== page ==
The worship of Diana also indicates the darkness which hovered over Ephesus. Diana’s image was supposedly fallen from the heavens as a meteoric fragment. Duplicates of this image were sold by such as Demetrius, the Ephesian silversmith of whom we read in the Acts. Unbridled lust and unrestrained sexual sin took place in connection with tile worship of this goddess, considered to be the heavenly(?) representative of the motherly and the reproductive. The daughters of Ephesus were expected to give themselves in worshipful sexual activity. Now we can easily see why the people were so easily aroused to fury by the cries of Demetrius and his business associates! Add together the things which accompanied the worship of Caesar and Diana and you come to something of an indication of the darkness of this Asia Minor city.
In this city Jesus establishes a church! And a good church it was, as its consistory and membership radiated the light of law and gospel It does not out of compromising laziness drift along with the worship of Caesar. As far as Diana is concerned, it testifies that its Bridegroom is the Lord Jesus. In faithfulness it persisted in good works. Its new light of true life in Christ, the One who holds the seven stars in his right hand, caused it to make a real break with the world. Read the letter again and notice the tilings which the Lord acknowledges that as commendable features of the Ephesian church.
Of course, conflict arose in Ephesus. Conflict from without because its spiritual courage and vigor initiated an offensive which it launched against the foe. Although the state out of hatred maligned them as revolutionaries for their refusal to worship the emperor, although the community charged them with conduct inimical to the prosperity of the city for their rejection of Diana worship, they did not attempt to explain away the reality of Ephesus’ darkness and flee for shelter in the tents of sin. No, they remained loyal to Christ, their light. And, conflict from within. From the Nicolaitans, the false apostles, perhaps Gnostics with their nature—grace dualism. In the light of the Word the Ephesian believers had learned that all of the world was to be sanctified in Christ, but these apostles of darkness proclaimed that nature and grace were really separate. And so a Christian might argue that he is not obliged to obey Gods law in the sphere of the natural, since he is to live out of God’s grace. Marriage was not a divine ordinance, since it involves the natural; adultery in the service of Diana is really quite permissible in its own area. Thus they preached the doctrine of compromise the soul for Christ, the body for Diana; Sunday for God, the week for Caesar. Christ, said they, does not demand a radical consecration of the entire man to himself.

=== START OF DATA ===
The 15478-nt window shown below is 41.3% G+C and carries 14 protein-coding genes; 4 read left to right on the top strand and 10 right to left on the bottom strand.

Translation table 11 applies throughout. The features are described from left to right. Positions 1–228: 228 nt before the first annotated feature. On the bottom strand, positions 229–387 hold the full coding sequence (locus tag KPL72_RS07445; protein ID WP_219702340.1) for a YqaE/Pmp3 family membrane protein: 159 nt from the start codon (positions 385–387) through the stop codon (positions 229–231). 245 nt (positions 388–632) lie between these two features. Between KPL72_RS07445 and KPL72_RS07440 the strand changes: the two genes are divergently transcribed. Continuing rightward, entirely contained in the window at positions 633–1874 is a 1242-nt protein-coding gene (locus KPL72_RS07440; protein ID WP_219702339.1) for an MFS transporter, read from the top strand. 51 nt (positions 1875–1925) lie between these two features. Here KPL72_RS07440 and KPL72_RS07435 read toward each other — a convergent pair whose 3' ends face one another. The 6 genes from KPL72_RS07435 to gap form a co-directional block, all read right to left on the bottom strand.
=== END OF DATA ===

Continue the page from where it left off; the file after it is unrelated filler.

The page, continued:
Notice, however, that even in Ephesus the church remained church! She manifested herself as light in the Lord. The members tested the spirits in their time, they exposed the darkness even within the church and eradicated it. For that, and that only, Jesus Christ praises them.
And yet there was something within the church at Ephesus which darkened her future. In spite of a noteworthy faithfulness, the church at Ephesus was threatened with death because she had left her first-love. Often this has been interpreted to mean that the congregation did not possess a genuine, inward love. But the sacrifices which they had made and the subsequent praise from our Lord makes this difficult to accept. Hypocrisy never warrants praise from the Lord in his Word.
It is my conviction that they are correct who say that this passage refers to the love of the brethren for each other within the congregation. In the tension of their struggle for the faith in Ephesus the communion of the saints had broken down. Brotherly love was being forgotten. And so the One who holds the seven stars in his right hand counsels the Ephesian church to do something about this. Please note: not just to talk about love, to philosophize about it, and perhaps to do so with the desire to show that “the other fellow is, after all, so hateful and spiteful.” No, the Lord urges them to do works of love, lest he take the candlestick, the Word of God, out of their midst. As Reformed brethren we, too, ought to be warned by this, lest we should perish in darkness!
Finally, Jesus Christ, the light-bearer, who holds (figure of sovereign control) the stars in his right hand, declares: If you overcome in the way of faithfulness, even in your inner relations of brother to brother, then I will give you the light and life of the Paradise of God!
“He that hath an ear to hear, let him hear what the Spirit saith unto the churches.” Consistories and congregations, there is encouragement here only for the faithful. If we continue our easy-going ways, our tendency to loosen the lines which hold us fast in the Word, if we are unwilling to break with the world, if we no more war against sin within and without the church, if we, be it ever so profoundly, merely talk about love but are unwilling to perform works of love, we can receive no comfort here.
No, the candlestick will then be removed from us, and we shall die in darkness, we and our children. Only if we are faithful to our caring as Christians in the world, as light in the midst of darkness, are we secure from the attacks of the enemy, even the Beast himself! For Christ holds the seven stars in his hand, Christ maintains the candlesticks in their place, and by his power the faithful shall escape death to live in his blessed light forever!